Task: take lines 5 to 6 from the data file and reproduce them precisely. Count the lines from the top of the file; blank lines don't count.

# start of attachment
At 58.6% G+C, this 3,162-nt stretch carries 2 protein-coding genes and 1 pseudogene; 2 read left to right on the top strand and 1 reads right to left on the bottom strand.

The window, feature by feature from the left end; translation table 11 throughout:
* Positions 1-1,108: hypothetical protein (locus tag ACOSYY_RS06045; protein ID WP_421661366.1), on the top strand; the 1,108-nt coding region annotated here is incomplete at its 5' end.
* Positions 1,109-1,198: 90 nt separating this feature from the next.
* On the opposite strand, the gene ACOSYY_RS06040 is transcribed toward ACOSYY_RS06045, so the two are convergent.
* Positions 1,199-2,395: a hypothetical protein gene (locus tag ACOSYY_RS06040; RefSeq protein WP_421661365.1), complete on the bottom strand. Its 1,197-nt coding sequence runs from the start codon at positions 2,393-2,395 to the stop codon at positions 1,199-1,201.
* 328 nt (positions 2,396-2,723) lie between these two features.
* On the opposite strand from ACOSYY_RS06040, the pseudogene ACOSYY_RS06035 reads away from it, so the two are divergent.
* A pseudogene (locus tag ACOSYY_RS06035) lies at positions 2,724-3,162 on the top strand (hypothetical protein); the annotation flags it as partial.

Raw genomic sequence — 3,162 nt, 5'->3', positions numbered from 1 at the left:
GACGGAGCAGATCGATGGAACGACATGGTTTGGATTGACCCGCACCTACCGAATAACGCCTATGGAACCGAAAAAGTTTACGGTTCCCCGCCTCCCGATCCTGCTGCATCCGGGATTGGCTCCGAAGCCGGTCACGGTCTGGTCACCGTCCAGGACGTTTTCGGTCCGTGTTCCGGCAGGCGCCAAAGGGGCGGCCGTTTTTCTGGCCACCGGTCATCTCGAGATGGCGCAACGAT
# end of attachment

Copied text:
* On the opposite strand, the gene ACOSYY_RS06040 is transcribed toward ACOSYY_RS06045, so the two are convergent.
* Positions 1,199-2,395: a hypothetical protein gene (locus tag ACOSYY_RS06040; RefSeq protein WP_421661365.1), complete on the bottom strand. Its 1,197-nt coding sequence runs from the start codon at positions 2,393-2,395 to the stop codon at positions 1,199-1,201.